DL: There's a few different flavors of the dopaminergic personality, but they all have one thing in common and that is this relentless focus on the future to the exclusion of being able to appreciate and enjoy what's in the present. If I could just sketch out three flavors of this:

One is the hedonist, the person who's always pursuing more pleasure. They want to eat more food, take more drugs, have more sexual partners. For this kind of person, nothing is ever good enough. Perhaps they've been looking forward to a wonderful meal at an expensive restaurant, as soon as they're there, as soon as the food is served, they're thinking about the club they want to go to after the dinner is over.

Another flavor is the obsessed workaholic; the person who can never relax and enjoy the fruits of their labor. They're always trying to achieve the next level, the next rung on the ladder of ambition. They never stop to enjoy all of the good things they worked so hard for.

And then, the third flavor is the artist or the other creative type who really has no interest in the real world whatsoever. They're just passionate about the ideas they have in their head, trying to get those ideas out and make them a reality. They have thoughts of wanting to change the world so the everyday world of taking showers and putting on socks is something completely uninteresting to them.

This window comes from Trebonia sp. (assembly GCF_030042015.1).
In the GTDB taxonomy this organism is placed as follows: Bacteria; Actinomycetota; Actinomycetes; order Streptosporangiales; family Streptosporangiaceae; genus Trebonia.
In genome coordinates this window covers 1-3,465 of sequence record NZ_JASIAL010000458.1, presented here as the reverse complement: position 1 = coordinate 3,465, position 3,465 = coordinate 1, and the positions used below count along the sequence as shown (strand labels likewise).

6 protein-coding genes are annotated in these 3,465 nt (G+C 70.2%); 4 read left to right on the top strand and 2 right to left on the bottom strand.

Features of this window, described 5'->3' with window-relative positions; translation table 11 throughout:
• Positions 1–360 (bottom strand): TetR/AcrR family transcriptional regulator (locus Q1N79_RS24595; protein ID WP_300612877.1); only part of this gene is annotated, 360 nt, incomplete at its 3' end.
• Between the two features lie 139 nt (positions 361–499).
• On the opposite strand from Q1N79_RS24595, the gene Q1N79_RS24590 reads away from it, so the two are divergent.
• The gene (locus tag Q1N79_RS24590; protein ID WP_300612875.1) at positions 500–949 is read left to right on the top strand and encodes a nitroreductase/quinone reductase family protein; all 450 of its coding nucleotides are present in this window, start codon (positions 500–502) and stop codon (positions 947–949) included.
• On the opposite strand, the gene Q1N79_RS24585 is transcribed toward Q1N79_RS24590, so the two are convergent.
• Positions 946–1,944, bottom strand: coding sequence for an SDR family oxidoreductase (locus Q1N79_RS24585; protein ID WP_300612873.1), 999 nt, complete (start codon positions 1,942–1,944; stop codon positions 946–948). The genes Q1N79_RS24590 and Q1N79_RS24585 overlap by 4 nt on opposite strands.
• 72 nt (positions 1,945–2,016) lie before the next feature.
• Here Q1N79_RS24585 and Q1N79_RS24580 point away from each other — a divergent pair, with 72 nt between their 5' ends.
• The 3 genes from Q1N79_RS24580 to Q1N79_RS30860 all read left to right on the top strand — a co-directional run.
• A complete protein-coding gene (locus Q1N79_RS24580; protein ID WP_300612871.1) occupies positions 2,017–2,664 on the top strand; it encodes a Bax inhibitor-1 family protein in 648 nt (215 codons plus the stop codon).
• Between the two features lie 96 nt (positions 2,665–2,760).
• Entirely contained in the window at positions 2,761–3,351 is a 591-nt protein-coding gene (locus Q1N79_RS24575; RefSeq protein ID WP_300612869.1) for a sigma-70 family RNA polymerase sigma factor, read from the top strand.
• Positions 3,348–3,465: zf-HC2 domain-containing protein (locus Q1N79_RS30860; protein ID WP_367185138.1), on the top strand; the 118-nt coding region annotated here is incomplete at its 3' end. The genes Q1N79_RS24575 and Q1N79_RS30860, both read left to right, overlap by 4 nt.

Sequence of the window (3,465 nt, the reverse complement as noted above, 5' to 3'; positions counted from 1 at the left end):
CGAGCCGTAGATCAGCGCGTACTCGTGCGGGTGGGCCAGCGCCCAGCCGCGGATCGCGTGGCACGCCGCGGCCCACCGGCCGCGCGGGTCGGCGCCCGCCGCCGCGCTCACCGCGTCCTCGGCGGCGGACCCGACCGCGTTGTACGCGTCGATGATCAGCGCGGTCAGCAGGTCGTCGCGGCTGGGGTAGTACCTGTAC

Our ability to interact in a sophisticated way on a social level is mediated by the here and now chemicals. We've got to be in the present moment in order to have empathy, to understand what's going on in someone's head. People with dopaminergic personalities, they're heavy on dopamine and they're pretty weak on the here and now. Those people are notoriously poor at social interactions, especially the workaholics and artists being very difficult to deal with, acting like spoiled children is almost a cliché.

ML: The one of the things that they have in common is that they deal most happily in the abstract, things that you don't hold in your hand, not a sensory experience. They're much better thinking about, for instance, humanity than individual human beings. They're interested in theory more than they are in practice.

What is dopamine's relationship with desire? Dopamine makes you want things that are in the abstract, but does that mean there's a difference in desiring something and liking something? Does dopamine influence one and not the other? ML: The difference between wanting and liking is the difference between anticipation and experience. You may want a doughnut very much but you really don't want the doughnut because you're trying to lose weight. You might enjoy the eating of the doughnut, the flavor of the doughnut, which is a different feeling from anticipating the doughnut.


DL: Our brains work best when we're actually able to integrate dopamine with the here and now brain chemicals, but one of the challenges is that they tend to suppress one another. So when one is active, the other one is more or less at rest. That's why we need to make a special effort to pull into the present and smell the flowers, so to speak.